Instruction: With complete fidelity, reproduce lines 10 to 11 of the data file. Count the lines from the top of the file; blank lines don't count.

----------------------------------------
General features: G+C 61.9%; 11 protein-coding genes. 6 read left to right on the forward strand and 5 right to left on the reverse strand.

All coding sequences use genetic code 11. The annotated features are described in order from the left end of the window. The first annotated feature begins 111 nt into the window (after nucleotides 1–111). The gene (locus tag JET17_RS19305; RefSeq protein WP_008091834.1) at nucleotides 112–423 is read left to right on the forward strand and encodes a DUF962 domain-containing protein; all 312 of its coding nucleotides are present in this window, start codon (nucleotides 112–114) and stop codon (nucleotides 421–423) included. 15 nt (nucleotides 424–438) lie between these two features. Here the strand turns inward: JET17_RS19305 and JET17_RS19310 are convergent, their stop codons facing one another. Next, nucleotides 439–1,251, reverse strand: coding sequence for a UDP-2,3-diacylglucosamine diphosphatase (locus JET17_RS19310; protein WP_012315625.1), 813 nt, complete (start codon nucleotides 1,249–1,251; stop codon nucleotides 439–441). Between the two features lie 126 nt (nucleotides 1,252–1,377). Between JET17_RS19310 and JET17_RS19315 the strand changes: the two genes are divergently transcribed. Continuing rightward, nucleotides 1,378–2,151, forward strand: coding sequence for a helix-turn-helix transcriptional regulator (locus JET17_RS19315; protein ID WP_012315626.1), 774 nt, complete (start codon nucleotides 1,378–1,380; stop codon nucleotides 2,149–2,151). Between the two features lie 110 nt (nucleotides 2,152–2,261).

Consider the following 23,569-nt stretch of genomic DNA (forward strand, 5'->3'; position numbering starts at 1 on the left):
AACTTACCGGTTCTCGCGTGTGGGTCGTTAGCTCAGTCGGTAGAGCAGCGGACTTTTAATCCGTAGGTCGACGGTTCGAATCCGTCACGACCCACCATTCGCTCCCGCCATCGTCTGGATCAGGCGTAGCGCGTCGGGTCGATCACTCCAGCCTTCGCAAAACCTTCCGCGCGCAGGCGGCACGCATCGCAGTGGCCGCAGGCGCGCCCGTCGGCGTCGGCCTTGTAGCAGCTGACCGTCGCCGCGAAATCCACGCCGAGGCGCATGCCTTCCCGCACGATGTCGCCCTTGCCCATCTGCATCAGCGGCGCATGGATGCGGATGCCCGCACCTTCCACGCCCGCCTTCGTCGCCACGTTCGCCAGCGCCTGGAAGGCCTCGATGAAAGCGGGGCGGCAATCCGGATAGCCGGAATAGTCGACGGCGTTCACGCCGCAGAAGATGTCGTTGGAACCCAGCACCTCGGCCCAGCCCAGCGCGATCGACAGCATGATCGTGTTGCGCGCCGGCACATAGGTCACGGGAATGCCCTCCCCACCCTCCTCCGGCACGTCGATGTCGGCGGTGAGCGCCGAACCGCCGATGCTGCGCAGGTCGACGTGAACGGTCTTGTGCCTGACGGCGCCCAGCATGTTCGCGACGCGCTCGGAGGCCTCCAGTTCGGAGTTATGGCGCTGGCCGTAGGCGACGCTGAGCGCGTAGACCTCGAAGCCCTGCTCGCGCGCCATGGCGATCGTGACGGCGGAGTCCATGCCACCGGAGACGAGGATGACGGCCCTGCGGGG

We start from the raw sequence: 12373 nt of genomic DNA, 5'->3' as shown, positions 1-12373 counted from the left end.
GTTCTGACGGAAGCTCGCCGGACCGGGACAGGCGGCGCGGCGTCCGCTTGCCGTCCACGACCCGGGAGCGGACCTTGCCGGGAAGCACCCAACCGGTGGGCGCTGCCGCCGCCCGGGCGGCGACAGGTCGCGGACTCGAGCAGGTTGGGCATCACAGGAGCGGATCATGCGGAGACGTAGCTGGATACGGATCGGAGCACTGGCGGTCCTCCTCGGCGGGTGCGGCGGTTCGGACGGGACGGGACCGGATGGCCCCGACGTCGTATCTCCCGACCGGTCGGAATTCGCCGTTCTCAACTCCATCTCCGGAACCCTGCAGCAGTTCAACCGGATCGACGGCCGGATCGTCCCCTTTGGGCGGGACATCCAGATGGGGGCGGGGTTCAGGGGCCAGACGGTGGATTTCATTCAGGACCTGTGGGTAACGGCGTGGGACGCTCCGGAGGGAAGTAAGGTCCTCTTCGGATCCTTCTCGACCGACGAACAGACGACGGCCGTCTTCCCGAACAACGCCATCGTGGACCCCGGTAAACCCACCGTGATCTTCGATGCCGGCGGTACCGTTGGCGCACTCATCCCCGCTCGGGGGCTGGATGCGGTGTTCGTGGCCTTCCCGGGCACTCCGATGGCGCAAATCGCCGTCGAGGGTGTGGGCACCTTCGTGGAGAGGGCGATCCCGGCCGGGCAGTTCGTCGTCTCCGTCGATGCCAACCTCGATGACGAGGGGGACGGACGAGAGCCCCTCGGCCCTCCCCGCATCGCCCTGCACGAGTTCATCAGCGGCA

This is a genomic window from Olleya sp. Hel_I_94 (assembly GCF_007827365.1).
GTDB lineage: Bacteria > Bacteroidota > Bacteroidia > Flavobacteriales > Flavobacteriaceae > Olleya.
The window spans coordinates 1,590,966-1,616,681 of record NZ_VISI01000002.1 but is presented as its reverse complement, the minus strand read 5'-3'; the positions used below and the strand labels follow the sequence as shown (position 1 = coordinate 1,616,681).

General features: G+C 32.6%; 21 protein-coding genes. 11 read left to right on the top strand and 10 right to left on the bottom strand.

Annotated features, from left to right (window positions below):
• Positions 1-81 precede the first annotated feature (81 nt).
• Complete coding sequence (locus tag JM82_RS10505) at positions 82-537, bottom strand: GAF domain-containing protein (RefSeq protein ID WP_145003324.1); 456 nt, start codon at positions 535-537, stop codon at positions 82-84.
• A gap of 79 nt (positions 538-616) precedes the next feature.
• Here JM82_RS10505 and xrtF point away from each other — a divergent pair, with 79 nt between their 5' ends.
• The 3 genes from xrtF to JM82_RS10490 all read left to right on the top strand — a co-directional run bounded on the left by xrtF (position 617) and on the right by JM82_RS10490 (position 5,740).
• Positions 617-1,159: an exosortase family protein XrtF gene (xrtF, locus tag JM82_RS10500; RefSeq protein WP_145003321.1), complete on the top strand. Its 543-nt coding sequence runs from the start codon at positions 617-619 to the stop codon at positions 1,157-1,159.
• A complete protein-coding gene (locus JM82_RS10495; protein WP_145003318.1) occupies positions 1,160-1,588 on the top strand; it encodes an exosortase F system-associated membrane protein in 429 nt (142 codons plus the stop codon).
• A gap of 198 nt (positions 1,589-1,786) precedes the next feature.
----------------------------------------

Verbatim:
General features: G+C 32.6%; 21 protein-coding genes. 11 read left to right on the top strand and 10 right to left on the bottom strand.

Annotated features, from left to right (window positions below):